On Foreign Shores

November 2020

Logging has long been part of the Poole family legacy. But when James Poole was drafted into the military in 1943, he probably didn’t expect the family business might save his life.

Now 96, Poole is retired to his home in Live Oak and has been out of the military for over 75 years. But each year when Veterans Day rolls around, he still looks back on his years of service overseas with pride and respect for his fellow soldiers who made the ultimate sacrifice.

Poole grew up hearing stories about how his grandfather, Harris Poole, would ride the train out to the forest near Dowling Park and cut 75 logs a day with just a double bit ax. His father hauled lumber for the local sawmill before starting his own business selling wood to the Pensacola and Georgia Railroad.

James Poole joined the family business in high school, driving truckloads of lumber to the nearby railroad depot. “I would unload by the railroad and get a plate for lunch and a glass of tea for 35 cents,” he recalls. “That was pretty expensive then.”

Those experiences proved valuable when he was drafted into the Army after the United States entered World War II. Initially trained as a paratrooper, he made five jumps before he was offered a different assignment. As it turned out, his skills behind the wheel were in demand.

“They were short of drivers, and I had experience as a truck driver,” Poole says. “So they assigned me to drive a Col. Loeffler, and I was with him until I got out of the service.”

Relieved that he would no longer have to jump out of what he felt were perfectly good planes, Poole embraced his new driving assignment. But even with his new post alongside an officer, it didn’t take long for him to experience conflict firsthand.

Right-Hand Man

After completing his training, Poole set sail for England in 1944 as part of a large convoy that embarked from New York. The sizable fleet didn’t go unnoticed by the enemy, so before he even laid eyes on Europe, Poole found himself in the sights of a German submarine.

“There wasn’t a ripple on the water the day that sub came up. I was on the command ship, so I watched as they fired a torpedo at my ship,” he says. The ship made a hard turn, and some of the soldiers on board even began firing at the torpedo in the water. Fortunately, a nearby destroyer arrived to drop depth charges on the submarine, successfully driving it off. One prematurely detonated charge, however, nearly toppled the destroyer.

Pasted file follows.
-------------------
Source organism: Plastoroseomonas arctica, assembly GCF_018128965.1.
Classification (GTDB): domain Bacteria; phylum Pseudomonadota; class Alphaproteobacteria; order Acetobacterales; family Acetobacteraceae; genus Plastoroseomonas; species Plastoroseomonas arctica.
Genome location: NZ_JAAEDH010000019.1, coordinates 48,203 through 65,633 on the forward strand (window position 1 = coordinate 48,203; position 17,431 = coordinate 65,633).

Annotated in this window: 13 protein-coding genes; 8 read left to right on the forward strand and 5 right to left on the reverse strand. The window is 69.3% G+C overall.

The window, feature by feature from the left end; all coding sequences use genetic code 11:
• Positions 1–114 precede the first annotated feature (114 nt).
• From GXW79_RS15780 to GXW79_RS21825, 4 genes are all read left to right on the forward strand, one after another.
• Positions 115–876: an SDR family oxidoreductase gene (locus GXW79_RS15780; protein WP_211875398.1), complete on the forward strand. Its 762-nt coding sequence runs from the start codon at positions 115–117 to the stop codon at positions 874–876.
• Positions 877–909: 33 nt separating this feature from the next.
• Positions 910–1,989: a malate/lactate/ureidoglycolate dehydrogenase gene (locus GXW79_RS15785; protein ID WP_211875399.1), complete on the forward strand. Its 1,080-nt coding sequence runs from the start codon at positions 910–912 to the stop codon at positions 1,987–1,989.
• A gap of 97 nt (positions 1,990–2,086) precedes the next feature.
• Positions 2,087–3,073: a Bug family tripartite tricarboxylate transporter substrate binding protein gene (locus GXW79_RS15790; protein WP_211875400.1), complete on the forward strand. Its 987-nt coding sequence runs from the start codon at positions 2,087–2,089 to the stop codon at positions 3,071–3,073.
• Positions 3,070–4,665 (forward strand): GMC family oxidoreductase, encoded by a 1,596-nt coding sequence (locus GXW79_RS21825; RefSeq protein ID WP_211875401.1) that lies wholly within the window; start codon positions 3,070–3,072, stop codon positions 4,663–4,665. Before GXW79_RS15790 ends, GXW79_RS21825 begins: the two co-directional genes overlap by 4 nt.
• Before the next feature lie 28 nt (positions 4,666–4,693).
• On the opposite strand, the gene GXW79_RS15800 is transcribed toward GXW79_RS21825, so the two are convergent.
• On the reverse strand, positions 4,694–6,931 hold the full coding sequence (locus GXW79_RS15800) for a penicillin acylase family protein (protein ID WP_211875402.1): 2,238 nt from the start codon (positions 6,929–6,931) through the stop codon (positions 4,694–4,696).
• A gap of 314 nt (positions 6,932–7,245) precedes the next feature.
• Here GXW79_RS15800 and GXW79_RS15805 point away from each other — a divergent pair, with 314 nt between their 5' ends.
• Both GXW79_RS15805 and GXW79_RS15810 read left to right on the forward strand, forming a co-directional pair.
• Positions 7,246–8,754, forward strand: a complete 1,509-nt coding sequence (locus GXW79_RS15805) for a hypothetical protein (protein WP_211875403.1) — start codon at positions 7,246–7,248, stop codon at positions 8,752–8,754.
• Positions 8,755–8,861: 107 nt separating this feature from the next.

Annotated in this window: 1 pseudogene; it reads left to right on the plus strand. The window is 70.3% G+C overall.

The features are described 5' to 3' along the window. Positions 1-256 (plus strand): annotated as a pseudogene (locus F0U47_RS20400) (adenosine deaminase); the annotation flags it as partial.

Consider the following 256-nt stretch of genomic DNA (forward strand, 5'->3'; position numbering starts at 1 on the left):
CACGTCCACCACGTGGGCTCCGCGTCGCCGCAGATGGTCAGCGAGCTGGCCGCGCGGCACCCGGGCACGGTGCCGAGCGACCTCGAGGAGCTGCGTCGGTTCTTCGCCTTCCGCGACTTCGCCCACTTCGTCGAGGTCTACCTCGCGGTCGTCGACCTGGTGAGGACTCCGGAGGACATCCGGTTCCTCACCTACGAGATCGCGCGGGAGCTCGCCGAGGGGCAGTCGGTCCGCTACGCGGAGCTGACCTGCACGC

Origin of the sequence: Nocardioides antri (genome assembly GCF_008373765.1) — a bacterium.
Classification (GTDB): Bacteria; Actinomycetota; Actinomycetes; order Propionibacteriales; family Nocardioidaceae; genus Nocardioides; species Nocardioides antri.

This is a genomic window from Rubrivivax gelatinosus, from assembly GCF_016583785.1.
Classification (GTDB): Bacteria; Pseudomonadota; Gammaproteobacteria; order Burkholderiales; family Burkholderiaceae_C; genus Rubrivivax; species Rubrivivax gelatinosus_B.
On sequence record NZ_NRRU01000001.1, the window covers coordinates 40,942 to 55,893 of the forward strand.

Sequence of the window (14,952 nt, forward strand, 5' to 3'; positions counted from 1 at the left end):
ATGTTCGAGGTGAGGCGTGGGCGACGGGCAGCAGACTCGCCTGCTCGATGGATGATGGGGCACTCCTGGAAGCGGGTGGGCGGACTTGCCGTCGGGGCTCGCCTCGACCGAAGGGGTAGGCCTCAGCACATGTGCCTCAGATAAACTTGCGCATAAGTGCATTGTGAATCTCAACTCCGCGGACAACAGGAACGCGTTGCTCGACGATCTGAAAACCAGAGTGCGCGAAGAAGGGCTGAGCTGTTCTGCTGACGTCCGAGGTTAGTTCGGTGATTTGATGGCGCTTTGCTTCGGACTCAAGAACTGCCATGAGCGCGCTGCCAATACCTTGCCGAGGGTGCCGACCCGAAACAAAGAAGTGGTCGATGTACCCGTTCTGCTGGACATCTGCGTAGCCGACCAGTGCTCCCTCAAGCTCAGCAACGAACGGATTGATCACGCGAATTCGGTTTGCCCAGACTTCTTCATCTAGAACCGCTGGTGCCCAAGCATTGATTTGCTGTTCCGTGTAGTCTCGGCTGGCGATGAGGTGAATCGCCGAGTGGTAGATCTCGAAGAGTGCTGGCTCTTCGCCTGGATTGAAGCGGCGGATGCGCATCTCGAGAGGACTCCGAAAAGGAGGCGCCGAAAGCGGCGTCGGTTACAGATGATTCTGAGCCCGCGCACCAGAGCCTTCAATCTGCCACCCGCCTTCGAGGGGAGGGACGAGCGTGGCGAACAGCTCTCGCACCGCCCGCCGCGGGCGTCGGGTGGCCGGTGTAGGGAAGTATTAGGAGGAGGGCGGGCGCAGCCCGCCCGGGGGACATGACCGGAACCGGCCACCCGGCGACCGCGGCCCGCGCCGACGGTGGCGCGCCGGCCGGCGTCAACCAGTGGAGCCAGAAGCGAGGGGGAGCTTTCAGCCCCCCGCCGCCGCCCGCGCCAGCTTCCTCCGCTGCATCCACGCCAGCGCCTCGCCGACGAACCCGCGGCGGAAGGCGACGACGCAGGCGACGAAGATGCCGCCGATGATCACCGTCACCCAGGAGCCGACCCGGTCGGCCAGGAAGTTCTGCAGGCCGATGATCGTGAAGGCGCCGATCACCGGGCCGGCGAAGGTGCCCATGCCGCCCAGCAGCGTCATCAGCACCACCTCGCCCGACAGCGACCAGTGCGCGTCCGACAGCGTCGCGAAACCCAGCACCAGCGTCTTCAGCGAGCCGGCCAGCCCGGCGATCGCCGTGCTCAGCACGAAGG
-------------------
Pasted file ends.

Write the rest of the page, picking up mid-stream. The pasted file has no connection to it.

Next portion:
“The next day I joked with the sailors on my ship that they aren’t very good shots,” Poole says. “They told me they weren’t trying to hit it. Those torpedoes used magnetic guidance, and they were trying to turn it away from our ship. It must have worked, because it missed us.”

Once he arrived in England, it was a game of hurry up and wait. After being issued guns and ammunition, Poole and his fellow soldiers boarded the freighter that would be home for the next two weeks as they waited for an opportunity to rendezvous with other American forces in France.

He eventually landed two weeks after the D-Day invasion and got to work transporting Col. Loeffler. Not only was it his job to make sure the colonel got where he needed to go, but Poole also ensured the colonel had necessary supplies and dug foxholes for both of them as shelter against shelling. Poole even had the chance to serve with Gen. George S. Patton, whom he describes as “a soldier’s soldier.”

Poole’s assignment allowed him to survive the war without ever firing his weapon. But he still had his share of close calls. On one occasion, he remembers driving Col. Loeffler in a convoy when the major ahead of him spotted an ambush.

They left their vehicles and crawled through a ditch until they spotted one of the waiting Germans lying prone behind a tree. The major shot him in the leg, and Poole came out of the ditch ready to open fire.

“I jumped up with my M1 rifle, but after that guy was shot they gave up,” Poole says. “Thank goodness they did, because there wasn’t anything I could do. It turned out my rifle didn’t have any ammo!”

Coming Home

In the early days of September 1945, Poole had completed his tour in France and was bound for Japan. He was already on an eastbound ship when he heard that the war was over. “They just turned around and took us home,” he says.

Poole was especially eager to make it back to Florida to see his bride, Blanch, who he had only married a week before joining the service. It didn’t take long for him to settle back into life at home, including getting back to driving a logging truck which had prepared him so well for his war duty.

“Me and my brother got back to business together. We worked six days a week and made $25 a week,” he says. “It was hard logging, but we had it made then.”

These days, whenever Veterans Day comes around, Poole thinks about the soldiers still serving today and how fortunate he was to make it home safely. But he also remembers his friends and comrades who were not as lucky.

“I think about the ones who lost their lives. We saw so many people lose their lives, and you never did know who would be next,” he says. “Sitting on that freighter to Europe I lost a lot of friends. They’re the ones I miss most.”